The derelict Royal Derwent Hospital (formerly known as the New Norfolk Insane Asylum) lies half an hour north-west of Hobart in the picturesque township of New Norfolk. It closed in 2000 and has not been sanitised since. Entry to the site for the duration of Dark Mofo carried the following disclaimer: 'both the exhibition and performance contain disturbing content and themes, and may not be suitable for children. You must wear closed-toe shoes.' The reason for this became apparent soon after entering. The entire complex was littered with mirrors of all shapes and sizes, some whole, some simply shards, some not mirrors at all (CDs, clocks, silverware). They rested on windowsills, hung from trees, and were spread out haphazardly on the ground. This was the site of Mike Parr's seventy-two hour art piece, Asylum, which was performed as a cathartic tribute to his deceased brother, Tim, who suffered from mental illness throughout most of his life. Entry to the performance, which ran from 9 to12 June, was by mirror only, and visitors were asked to place them anywhere they desired within the grounds. Parr's remit was to produce art within the claustrophobic confines of the asylum, inhabiting the role of a patient for the duration of the performance.
Now in his seventies, Parr is renowned for extreme self-mutilation and endurance art pieces, including A Stitch in Time (2003), where he sewed his face shut in a demonstration of solidarity with asylum seekers. Footage of the disconcerting piece played on screens installed throughout the main building, and the sounds of him retching and grunting echoed down the dark, grey halls, where visitors silently navigated through animal droppings, broken furniture, and glass, peering into dank cells with a slight look of bewilderment or disgust on their faces. In the capacious prison yard, now overgrown with grass and weeds, and enclosed by five-metre-high concrete walls, a distorted recording of 'Für Elise' crackled over the PA system, playing in a loop. Asylum was a nauseating experience, but one that was neither gratuitous nor gimmicky. Its organisers successfully captured the overwhelming sense of dread and sadness that pervades derelict sites with deeply troubled histories; they combined it with Parr's poignant homage to his brother to create a nightmarish, full-scale diorama.
Dark Mofo's 'interactive public art playground', Dark Park, featured a series of exhibits and installations – many of which were interactive – inside industrial warehouses located in Hobart's wharf district. Highlights included Grupo EmpreZa's Bodystorm, which featured a number of performance artists; some dressed in office attire, some naked, writhing in brick dust to the constant sound of a mortar and pestle, the effect of which invoked a frighteningly plausible post-apocalyptic scene, and Patrick Hall's eerie installation The Cloud, a ceiling of embedded bottles imprinted with faces that 'wept' a thin film of water onto the floor below.
On Dark Park's final night, The Purging, a Balinese-inspired ritualistic burning of the spectacular papier–mâché sea dragon 'Ogoh-ogoh', took place, where visitors were encouraged to place their fears and regrets inside the dragon on pieces of paper, in the hopes that they would be expunged in the resulting bonfire. Indonesian dancer I Ketut Rina performed the ritual's exorcism dance, and the haunting, frenetic music that accompanied it was supplied by a local choir and the ever-present Itchy-O.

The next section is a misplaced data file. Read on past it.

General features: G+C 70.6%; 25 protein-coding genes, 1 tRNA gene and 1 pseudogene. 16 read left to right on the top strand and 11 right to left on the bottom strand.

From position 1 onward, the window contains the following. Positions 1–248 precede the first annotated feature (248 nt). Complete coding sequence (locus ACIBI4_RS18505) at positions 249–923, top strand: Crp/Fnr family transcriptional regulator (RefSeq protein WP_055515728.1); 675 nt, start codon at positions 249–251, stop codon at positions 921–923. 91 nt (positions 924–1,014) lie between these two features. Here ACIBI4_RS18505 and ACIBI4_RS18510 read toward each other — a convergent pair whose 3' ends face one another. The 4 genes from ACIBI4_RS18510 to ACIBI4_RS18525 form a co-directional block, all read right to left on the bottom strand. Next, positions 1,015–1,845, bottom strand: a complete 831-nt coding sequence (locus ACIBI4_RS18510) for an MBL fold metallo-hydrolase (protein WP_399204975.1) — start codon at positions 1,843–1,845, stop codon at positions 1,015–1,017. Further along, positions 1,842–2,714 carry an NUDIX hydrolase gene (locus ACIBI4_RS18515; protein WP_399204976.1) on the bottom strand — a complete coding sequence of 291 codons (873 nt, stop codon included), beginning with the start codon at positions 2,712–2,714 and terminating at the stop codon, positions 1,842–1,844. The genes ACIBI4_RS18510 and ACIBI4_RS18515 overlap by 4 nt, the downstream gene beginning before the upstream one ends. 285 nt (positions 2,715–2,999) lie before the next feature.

The longest and darkest night of the year, and the final night of Dark Mofo, begins with Heart of Darkness at St David's Cathedral, a night of soaring strings and song, including John Tavener's Akhmatova Songs for Soprano and Cello, Peter Sculthorpe's String Quartet No.12 (from Ubirr), and Arnold Schoenberg's String Quartet No. 2, Op.10. Soprano Allison Bell describes the three dark pieces as 'turning points to where the light begins', and invites listeners to 'think on the deepest fears and thoughts that haunt us during out darkest hours'. Tavener's composition is drawn from the poems of Russian poet Anna Akhmatova, whose work addresses themes of 'existence, persecution, and oblivion'.
As the Akhmatova song 'Boris Pasternak' concludes, one can only speculate about the thoughts of David Walsh seated in a cathedral that shares his name. In 2007 he described himself as an inconsistent, contradictory 'mess of little boys fighting in a sack'. He is now Tasmania's cultural doyen, the owner of the 'world's best art gallery' (according to Lonely Planet in 2015), and an Officer of the Order of Australia (AO) to boot. But he is not entirely satisfied. In the festival's program notes, he muses on the potential Faustian pact he has forged with the state government of Tasmania, which has provided $2.1 million in funding this year for the festival. Despite Walsh's reservations about censorship and meddling, the state has left the festival to its own devices and has supported a thought-provoking event of significant cultural and economic value to the place once quaintly known as the 'Apple Isle'.
Endowed with some eternal childhood,
He shone open-handed, clean of sight.
The whole earth was his heritage
And this with all he shared.
'Boris Pasternak' by Anna Akhmatova
Dark Mofo ran from 10-21 June, 2016.
Arts Update is generously supported by The Ian Potter Foundation.